In the following pages such attempt will be made on a limited scale—limited, not because such attempt does not fall within the province of grammar, which has for its object the illustrating of the manner in which men make use of words as signs of ideas; but because the field opened up for investigation in this department is so extensive, as to preclude the possibility of entering fully thereinto in a work professedly devoted to researches in syntactical grammar.

CLASSICAL AND OTHER ROOTS. [NOTE.-One derivative will be taken up and discussed in

such manner, that the explanation given will apply to all words of the same family.] Academia,—the name of a grove near Athens, where Plato taught. Academy, academic, academician.

The word academy would literally signify a body of learned men attached to the Platonic philosophy, which inculcates the eternity and infinitude of matter, and that there is an intelligent Cause, the Author of spiritual being, and of the material world. From this original signification, the word in question,—by a figure of speech common to all cultivated languages, called synecdoche, by which a part is put for the whole, and the whole for a part,-is used to signify a school whereof learned men of any

denomination are members ; and hence again, more generally, a school for the instruction of youth.

NOTE.— The explanation here given of this word is


rather diffuse, as a kind of specimen of the manner in which words, if traced at all, should be traced, by successive steps, backwards to their original.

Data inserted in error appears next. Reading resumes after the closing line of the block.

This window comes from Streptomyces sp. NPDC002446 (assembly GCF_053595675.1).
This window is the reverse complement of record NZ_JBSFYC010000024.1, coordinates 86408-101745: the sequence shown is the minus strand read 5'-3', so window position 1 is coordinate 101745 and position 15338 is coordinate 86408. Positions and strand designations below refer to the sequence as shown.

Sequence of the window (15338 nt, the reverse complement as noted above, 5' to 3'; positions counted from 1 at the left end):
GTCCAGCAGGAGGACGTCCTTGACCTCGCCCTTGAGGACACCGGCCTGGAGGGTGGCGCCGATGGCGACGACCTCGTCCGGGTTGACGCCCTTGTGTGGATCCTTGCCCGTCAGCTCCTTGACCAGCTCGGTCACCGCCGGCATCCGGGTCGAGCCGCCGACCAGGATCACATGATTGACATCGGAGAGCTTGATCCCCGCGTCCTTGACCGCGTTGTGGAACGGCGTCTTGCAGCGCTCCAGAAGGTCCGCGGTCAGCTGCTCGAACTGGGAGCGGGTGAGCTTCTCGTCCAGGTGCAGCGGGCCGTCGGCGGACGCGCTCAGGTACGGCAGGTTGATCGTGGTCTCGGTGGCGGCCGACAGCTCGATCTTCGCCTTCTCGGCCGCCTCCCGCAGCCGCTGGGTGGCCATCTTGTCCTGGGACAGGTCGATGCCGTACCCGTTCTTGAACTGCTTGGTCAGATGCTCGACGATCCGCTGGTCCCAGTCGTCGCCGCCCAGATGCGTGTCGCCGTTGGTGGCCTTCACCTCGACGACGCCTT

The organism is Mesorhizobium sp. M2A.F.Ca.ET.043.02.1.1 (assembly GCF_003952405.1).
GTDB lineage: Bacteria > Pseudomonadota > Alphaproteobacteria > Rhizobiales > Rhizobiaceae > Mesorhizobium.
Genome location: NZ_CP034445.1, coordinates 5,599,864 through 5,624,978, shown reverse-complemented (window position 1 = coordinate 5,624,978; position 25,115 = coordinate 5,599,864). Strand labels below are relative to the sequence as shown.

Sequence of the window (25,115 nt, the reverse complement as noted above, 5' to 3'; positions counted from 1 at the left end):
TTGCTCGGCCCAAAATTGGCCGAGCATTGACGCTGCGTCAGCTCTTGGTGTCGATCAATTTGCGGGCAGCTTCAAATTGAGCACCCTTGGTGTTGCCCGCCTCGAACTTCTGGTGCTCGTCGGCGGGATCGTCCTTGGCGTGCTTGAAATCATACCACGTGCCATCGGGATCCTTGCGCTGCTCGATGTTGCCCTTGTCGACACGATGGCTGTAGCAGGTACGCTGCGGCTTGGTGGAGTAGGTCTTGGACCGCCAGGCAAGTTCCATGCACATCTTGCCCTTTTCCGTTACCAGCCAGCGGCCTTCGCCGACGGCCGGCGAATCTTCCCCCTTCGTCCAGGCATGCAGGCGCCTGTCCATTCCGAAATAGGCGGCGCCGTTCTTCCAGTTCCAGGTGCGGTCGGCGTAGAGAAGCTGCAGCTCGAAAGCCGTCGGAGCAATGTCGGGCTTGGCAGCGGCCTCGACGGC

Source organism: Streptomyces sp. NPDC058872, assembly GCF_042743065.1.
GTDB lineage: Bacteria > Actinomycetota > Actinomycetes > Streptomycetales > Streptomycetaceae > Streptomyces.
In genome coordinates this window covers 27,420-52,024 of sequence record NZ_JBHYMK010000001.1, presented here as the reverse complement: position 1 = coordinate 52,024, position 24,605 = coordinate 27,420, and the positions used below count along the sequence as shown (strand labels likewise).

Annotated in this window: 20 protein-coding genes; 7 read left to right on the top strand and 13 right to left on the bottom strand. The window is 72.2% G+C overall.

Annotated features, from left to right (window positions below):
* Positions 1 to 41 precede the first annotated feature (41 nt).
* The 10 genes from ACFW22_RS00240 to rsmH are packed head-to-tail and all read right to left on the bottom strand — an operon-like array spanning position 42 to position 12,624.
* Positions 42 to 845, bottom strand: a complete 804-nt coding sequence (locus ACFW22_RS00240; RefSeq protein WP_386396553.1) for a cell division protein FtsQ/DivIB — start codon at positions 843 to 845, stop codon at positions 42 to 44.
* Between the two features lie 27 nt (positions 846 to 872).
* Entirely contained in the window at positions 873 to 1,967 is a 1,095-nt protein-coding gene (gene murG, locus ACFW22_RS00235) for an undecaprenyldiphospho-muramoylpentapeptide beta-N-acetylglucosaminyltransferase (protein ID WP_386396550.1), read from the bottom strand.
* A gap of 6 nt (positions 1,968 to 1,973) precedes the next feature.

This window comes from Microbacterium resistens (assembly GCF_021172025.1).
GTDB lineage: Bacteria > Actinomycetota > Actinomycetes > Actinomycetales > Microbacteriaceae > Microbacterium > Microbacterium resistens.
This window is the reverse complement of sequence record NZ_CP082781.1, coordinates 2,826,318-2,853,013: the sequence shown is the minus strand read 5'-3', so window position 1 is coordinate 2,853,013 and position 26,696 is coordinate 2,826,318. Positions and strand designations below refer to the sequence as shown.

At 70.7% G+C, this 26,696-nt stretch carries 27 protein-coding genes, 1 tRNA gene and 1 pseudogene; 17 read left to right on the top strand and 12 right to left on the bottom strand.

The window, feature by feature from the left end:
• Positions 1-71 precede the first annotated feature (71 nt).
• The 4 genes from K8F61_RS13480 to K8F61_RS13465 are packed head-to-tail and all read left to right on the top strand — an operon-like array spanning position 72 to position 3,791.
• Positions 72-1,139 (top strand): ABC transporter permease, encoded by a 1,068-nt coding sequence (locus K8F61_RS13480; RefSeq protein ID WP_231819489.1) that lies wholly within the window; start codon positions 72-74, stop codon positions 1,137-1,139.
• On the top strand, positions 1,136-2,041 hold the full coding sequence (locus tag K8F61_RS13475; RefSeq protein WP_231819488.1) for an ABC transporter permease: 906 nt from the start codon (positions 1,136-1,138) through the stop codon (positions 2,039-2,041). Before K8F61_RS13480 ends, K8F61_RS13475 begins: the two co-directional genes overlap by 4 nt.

des, a house-edifice, edify. The postfix fy, from fio=to be made, signifies to make ; hence edify signifies to build a house literally. The secondary meaning of imparting knowledge may be thus accounted for. Knowledge is slowly acquired by successive steps, similar to those whereby a house is built; hence the metaphorical expression, “ To be built up in knowledge or doctrine.” Or it may be accounted for from the well-established fact, that the first symptoms of civilization which exhibit themselves amongst a barbarous people, are the disposition to build and inhabit permanent places of abode. And thus a word which literally signifies to build a house, secondarily implies to impart knowledge.*

Æquus, equal-equality, equalise, equanimity, equilibrium, equivocate, equinox, &c. &c. Equilibrium is a philosophical word : of two things which exactly counterbalance each other, is said that they are in a state of equilibrium; hence, metaphorically, it is said of a man in an unquiet state of mind, that he has lost his equilibrium ; and especially if he be in anger, that passion disturbing his equanimity more than any other.

Alpha, the name of the first letter in the Greek alphabet; beta is the name of the second : these words combined give us the English word alphabet, which, by the figure synecdoche, before explained, is the name for the whole number of letters collectively in the English language.

Angello, to announce-evangelist; the prefix ev from ev (Greek) signifies well : hence this word implies a messenger of good tidings. From a consideration of the comparative importance of the tidings announced to man in the Gospels, this name is applied exclusively to those who wrote them.

Annus, a year-annual-biennial. The latter, which is an ordinary word, is given to instance two things necessary to be attended to in fixing the application of words derived from other languages: first, their root; and, secondly,

The English word instruct, literally to build upon, (i, e., a foundation,) is constructed on a similar principle.